Together at

Together at

“Talent is something rare and beautiful and precious, and it must not be allowed to go to waste.”
― George Selden, The Cricket in Times Square

Storytime Standouts looks at children's books about individuality including Willow's Whispers

Willow’s Whispers by Lana Button, illustrated by Tania Howells
Picture book about individuality and finding one’s voice published by Kids Can Press

Willow is a lovely soft-spoken girl with ideas, opinions and dreams. Unfortunately, her quiet voice is so soft that it is often overlooked. As a result, her teacher and her classmates miss hearing Willow’s thoughts and choices. For Willow, this means lost opportunities for companionship at lunchtime, being given orange juice instead of apple juice, disappointment at playtime and standing at the end of the line once again.

Dad has very good advice for Willow. He tells her, “Your big, strong voice got stuck way inside you, Willow. That happens sometimes. But one day your voice will wiggle its way out.”

Thinking about Dad’s words gives Willow an opportunity to devise a plan. The following morning, Willow gathers some materials together and designs her very own magic microphone. Initially, the microphone helps Willow to express herself but before long she must manage without it and does so very successfully.

Willow’s Whispers is a charming story that will be enjoyed by boys and girls ages four and up.

Note, although Willow’s Whispers invites discussion of finding one’s voice and having confidence when speaking, it does so very sensitively and without reference to “shyness.”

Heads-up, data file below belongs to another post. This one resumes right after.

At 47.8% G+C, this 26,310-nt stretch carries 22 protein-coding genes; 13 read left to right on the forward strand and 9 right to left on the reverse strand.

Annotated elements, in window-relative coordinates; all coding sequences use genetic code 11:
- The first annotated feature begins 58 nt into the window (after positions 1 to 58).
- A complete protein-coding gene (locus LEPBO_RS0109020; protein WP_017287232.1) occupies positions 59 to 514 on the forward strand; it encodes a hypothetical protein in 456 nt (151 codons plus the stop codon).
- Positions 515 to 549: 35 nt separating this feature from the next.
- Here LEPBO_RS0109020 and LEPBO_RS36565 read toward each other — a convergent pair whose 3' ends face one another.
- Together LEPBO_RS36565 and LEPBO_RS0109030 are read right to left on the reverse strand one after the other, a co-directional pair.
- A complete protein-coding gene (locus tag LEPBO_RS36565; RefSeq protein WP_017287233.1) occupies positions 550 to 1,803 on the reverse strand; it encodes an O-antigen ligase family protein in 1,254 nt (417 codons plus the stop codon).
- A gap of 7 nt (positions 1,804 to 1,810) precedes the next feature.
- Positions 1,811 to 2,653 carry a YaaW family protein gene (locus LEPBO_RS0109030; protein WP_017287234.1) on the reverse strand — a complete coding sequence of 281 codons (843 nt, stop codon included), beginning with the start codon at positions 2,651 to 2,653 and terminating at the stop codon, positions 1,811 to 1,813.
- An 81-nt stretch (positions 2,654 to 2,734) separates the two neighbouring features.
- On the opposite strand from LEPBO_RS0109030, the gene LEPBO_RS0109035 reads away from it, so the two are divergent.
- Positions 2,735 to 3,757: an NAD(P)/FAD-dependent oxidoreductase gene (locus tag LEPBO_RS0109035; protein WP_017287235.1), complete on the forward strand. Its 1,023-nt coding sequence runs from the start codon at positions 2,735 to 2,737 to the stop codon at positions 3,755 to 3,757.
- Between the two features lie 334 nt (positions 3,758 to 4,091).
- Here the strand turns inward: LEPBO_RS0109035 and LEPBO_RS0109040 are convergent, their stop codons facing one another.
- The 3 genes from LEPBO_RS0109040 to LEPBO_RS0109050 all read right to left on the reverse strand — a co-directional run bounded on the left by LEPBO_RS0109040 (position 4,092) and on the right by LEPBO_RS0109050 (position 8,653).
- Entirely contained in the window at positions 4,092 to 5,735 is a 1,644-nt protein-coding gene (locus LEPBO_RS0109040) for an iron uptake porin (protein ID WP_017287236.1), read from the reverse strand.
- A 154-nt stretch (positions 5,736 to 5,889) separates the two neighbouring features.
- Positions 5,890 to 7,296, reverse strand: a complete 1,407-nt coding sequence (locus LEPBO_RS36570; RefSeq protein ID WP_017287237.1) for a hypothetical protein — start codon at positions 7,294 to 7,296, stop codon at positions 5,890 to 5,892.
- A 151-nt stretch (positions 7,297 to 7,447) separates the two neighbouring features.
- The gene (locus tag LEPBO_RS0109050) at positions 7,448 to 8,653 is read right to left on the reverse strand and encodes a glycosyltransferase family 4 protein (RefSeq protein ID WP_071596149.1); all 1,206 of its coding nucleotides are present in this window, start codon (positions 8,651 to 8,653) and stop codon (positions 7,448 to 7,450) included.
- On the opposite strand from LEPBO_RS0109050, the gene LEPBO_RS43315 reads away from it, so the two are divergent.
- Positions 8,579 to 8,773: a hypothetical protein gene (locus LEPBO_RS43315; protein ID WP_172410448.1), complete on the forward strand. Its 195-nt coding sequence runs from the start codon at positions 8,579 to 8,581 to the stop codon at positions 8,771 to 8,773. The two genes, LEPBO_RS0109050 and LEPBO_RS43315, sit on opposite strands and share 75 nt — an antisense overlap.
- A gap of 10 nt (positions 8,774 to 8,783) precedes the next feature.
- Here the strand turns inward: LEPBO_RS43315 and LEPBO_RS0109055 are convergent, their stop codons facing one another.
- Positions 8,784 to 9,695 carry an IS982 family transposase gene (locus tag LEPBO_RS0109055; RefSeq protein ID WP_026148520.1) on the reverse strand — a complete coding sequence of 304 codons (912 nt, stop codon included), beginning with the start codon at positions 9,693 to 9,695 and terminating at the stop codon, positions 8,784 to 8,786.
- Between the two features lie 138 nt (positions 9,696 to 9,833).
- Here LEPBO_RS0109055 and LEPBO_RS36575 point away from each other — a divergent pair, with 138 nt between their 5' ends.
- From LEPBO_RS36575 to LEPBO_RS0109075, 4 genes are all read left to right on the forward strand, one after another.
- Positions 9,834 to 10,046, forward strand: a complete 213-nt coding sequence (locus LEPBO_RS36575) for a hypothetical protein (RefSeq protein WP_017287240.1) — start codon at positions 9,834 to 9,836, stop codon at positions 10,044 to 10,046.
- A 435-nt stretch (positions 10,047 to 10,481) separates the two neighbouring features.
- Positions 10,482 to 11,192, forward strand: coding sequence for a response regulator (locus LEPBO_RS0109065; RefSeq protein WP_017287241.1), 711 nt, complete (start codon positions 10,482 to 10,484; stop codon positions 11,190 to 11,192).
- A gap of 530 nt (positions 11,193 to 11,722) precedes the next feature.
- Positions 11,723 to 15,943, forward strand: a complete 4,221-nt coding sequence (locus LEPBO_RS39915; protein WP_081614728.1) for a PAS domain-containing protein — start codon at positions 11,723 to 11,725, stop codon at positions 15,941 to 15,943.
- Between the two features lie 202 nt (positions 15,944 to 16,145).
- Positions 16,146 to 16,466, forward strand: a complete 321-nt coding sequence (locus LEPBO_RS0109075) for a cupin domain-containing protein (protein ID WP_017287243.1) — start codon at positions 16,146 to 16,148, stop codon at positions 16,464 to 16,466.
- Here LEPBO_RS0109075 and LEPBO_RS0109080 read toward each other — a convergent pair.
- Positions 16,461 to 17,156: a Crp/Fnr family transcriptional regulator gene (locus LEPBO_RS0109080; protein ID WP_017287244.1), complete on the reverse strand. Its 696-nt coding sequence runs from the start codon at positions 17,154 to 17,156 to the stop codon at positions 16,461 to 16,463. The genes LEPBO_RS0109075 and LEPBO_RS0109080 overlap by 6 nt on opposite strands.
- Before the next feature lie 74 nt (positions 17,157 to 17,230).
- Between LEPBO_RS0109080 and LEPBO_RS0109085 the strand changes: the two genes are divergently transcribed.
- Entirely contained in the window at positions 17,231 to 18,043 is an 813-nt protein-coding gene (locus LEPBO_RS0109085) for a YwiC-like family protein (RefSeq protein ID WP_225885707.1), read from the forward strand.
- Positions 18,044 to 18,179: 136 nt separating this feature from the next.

Willow’s Whispers Facebook page

Willow’s Whispers at

Willow’s Whispers at

Storytime Standouts looks at children's books about individuality including Zero by Kathryn Otoshi

Zero by Kathryn Otoshi
A counting picture book that examines themes of self-esteem and self-worth published by KO Kids Books

Kathryn Otoshi’s picture book, One, was a delight from cover to cover and won many awards. Her latest picture book is titled, Zero and it will certainly be a strong contender as well.

When Zero looks at herself in a mirror, she sees ‘nothing’ and ’emptiness.’ She compares herself to other, larger numbers and finds herself lacking. She longs to have value. Self-conscious about her roundness, Zero lacks social skills. When she tries to participate, she is clumsy. Unfortunately, she flattens the other numbers in her exuberant attempt to join in their fun.

Vibrant, colourful and bold illustrations support a thought-provoking story that can be enjoyed on many different levels. Whether read simply as a counting book or used as to elicit discussions about individuality and self- worth, Zero by Kathryn Otoshi belongs on every child’s bookshelf.

Zero at

Zero at